Composing music for trans folks is complicated but necessary

Opera rave masquerade: photo by Heather Bobeck

Aiden Feltkamp enjoying a night of music.

It's probably not thought about widely by others outside of the trans musical community, but music composition and trans voices often conflict with each other. Think about it; you're changing your body to make you feel authentic to your gender, but your voice doesn't exactly follow.

Furthermore, if you are a singer, that can be devastating. You want to be able to express your authentic self both in body and voice. There is a lack of musical compositions that are trans-inclusive, so Aiden K. Feltkamp decided they would create an anthology of pieces that transgender folks could use, and it's quite a milestone concept.

Aiden explains in the interview below how and why it's important to have inclusivity in the musical world. There are many questions with complicated answers, but it's an eye-opening story about something you probably haven't thought of before.

Aiden Felkemp sitting on a brick staircase

Aiden K. Feltkamp talks about trans voices and musical compositiion.

Aiden K. Feltkamp

For people such as myself who need a basic explanation of this project; can you tell me what it is and why it’s important.

Of course! As an opera singer, you mostly learn and perform music from 50-400 years ago. However, there are composers creating opera and classical art songs today. In the field, we call this New Music.

This anthology collects New Music -- songs from operas, art songs, and musical theater songs that have been written by living composers -- that feature trans and nonbinary voices. To be eligible for the anthology, the song had to meet one of three criteria: either the music was written by a trans or nonbinary composer, the text was written by a trans or nonbinary writer, or the music was written for, and performed by, a trans or nonbinary singer.

As a trans nonbinary opera singer myself, I found it difficult to find repertoire that aligned with my gender experience. This anthology was, at first, a project to rectify that. Then, I realized that many voice teachers with trans or nonbinary singers, as well as presenters who wanted to diversify their programming, wanted a place to find repertoire for/by trans and nonbinary performers. This anthology fills all of those needs in our industry.

There isn't an existing anthology of vocal works for trans and nonbinary singers (believe me, I've tried to find one!). So this is the first. It's important for that reason, and for the others, I've explained above.

How are trans voices different and why would they need compositions in varied ranges that are not typical in traditional music?

Since trans people span the gamut of genders and ranges, the compositions must also. This is especially important because so much music written for women sits in the treble range, but feminine people can possibly have voices in the bass and treble ranges. The same goes for repertoire traditionally written for men.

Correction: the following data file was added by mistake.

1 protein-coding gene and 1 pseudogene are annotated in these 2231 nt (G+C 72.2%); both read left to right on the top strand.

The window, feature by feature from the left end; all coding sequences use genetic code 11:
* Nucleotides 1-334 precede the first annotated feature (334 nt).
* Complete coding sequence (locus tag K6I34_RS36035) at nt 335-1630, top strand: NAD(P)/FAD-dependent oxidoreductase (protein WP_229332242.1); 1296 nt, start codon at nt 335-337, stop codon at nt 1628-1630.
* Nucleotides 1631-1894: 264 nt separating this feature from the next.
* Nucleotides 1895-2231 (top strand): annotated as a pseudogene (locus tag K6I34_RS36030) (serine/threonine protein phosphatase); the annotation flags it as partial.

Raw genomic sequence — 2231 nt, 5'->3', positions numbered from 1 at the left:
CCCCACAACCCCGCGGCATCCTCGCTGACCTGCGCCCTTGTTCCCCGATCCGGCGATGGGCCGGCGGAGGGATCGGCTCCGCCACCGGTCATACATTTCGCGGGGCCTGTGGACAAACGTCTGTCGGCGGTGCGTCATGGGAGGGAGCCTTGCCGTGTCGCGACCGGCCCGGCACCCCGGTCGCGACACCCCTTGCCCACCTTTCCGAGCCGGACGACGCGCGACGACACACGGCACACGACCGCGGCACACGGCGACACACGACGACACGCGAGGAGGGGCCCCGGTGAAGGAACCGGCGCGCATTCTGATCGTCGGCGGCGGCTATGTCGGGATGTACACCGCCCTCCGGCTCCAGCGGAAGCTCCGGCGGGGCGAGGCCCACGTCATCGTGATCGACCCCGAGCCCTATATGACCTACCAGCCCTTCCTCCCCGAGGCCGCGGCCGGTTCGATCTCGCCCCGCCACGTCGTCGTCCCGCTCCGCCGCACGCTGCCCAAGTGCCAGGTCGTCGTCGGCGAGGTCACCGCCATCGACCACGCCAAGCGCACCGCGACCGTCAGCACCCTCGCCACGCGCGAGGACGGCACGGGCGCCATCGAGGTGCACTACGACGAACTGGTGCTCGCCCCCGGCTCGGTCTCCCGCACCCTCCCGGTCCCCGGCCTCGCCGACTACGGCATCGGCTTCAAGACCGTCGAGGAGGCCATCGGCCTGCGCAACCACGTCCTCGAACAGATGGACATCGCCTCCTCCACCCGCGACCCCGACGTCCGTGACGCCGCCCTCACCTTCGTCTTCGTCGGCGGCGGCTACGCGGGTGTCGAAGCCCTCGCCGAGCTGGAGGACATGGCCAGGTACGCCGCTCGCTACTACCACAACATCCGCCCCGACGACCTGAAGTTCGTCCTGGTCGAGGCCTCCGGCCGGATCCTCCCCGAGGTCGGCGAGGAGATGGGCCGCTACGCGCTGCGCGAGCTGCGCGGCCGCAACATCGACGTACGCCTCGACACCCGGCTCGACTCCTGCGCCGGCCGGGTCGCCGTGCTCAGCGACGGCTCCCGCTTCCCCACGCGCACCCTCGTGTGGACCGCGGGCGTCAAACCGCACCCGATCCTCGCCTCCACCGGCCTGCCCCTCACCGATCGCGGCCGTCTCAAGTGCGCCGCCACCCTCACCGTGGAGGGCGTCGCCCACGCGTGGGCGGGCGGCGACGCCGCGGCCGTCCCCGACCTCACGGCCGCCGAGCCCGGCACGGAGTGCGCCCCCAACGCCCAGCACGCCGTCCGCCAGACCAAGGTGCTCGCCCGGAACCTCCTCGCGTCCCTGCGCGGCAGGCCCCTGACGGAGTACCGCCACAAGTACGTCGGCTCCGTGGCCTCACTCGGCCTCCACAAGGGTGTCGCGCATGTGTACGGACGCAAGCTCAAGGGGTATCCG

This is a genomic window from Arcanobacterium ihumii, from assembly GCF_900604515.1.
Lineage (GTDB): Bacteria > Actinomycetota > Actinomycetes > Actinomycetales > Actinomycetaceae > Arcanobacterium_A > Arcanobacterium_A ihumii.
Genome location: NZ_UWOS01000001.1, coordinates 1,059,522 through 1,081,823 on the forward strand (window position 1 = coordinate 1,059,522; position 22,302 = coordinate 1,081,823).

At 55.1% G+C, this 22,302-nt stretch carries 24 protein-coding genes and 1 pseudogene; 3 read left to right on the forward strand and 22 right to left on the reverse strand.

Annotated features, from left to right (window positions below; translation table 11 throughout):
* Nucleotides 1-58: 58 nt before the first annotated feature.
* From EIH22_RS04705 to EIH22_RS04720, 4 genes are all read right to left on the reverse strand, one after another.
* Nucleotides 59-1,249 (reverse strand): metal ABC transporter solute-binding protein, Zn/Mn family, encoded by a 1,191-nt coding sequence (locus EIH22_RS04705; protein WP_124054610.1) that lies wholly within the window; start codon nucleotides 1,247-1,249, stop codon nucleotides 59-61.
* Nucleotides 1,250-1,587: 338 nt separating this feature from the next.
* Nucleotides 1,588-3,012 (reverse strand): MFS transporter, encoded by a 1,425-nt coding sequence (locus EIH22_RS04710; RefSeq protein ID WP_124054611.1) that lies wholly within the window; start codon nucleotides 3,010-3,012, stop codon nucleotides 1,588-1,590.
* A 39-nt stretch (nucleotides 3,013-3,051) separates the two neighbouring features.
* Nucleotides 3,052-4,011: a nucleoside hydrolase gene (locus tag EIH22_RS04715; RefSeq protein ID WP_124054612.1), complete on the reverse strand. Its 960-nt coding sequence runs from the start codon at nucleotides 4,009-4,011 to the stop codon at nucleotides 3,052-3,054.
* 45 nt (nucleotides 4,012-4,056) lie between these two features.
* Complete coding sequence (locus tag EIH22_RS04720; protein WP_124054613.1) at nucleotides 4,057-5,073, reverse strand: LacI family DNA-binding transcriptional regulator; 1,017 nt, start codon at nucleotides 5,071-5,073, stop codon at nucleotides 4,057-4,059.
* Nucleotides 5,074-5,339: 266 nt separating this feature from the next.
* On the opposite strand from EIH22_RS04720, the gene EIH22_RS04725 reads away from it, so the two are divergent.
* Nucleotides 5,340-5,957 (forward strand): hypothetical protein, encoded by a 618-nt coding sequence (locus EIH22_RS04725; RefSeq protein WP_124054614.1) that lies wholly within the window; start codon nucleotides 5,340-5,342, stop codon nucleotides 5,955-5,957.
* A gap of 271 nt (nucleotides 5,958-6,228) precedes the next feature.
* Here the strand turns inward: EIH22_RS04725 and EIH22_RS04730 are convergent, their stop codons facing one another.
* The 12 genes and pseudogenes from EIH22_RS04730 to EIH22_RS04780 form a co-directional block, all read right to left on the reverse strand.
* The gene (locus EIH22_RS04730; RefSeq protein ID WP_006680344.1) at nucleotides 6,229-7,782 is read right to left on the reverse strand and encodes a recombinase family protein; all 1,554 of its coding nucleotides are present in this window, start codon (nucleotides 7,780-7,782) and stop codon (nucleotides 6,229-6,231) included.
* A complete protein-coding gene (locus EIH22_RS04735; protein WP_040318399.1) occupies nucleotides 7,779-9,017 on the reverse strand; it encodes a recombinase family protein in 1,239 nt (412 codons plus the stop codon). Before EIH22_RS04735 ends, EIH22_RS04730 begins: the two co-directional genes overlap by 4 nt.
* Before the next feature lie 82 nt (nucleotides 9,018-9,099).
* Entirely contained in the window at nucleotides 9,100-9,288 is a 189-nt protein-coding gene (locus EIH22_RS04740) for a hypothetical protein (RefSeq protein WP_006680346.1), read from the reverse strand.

What is voice Dysphoria?

In relation to trans and nonbinary people specifically, this is when your voice doesn't match your gender identity and therefore causes you gender dysphoria. Gender dysphoria is feeling discomfort or distress (to varying degrees) because your body differs in some way from your gender identity.

While most transmasculine people find their pre-HRT voice dysphoric, I didn't. Sometimes my speaking voice pre-HRT would cause people to misgender me as female and that would lead to gender dysphoria, but I didn't feel that my speaking or singing voice pre-HRT was at odds with my gender identity.

Performer with short hair on stage dressed in button down shirt and slacks

Sweets by Kate Stonewall

Tommy Venus

Despite my personal experience, this is a serious issue for many trans and nonbinary people and leads to a lot of gender dysphoria. This is the main reason that I'm working with the Musical Mentors Collaborative on GEMM club: a program that provides free voice lessons to underprivileged and unhoused trans and nonbinary people.

Kim Petras is a popular pop diva whose range doesn’t seem forced. In other words, it seems biological. Are pop music voices easier to manipulate because of technology as opposed to live music which requires more training?

Every voice is equally biological. If we're talking about technique, there are different vocal techniques for different genres of music. It could just be that Kim Petras' voice is naturally better suited to a pop style of singing. It's also possible she could learn to sing more classically if she wished. Production on pop songs can hide technical "flaws" (such as intonation issues or taking a breath where it's less than desirable) where live music cannot, but classical music can also be produced in a way to hide these things. Classical music tends to be more exposed, just as a facet of the genre, and the technique can be more complicated, but I don't think that one genre or style of singing is more forced than another.

Connecting to Songs as Your Authentic Self

What advice would you give a trans person who just sings casually with the radio or in the shower but suddenly feels self-conscious after transitioning?

Is there a psychological thing that happens, say to a trans female, when a past favorite song features a male lead singing about “male” things then suddenly that person transitions and they revisit that same song? I can only speak from my own experience here.

Book cover in blue and purple of "Anthology of New Music"

Written by Aiden K. Feltkamp

Aiden K. Feltkamp

NewMusicShelf Anthology of New Music: Trans & Nonbinary Voices, Vol. 1 is available on Amazon, and wherever books are sold. Visit

Photo by Kenny Eliason on Unsplash

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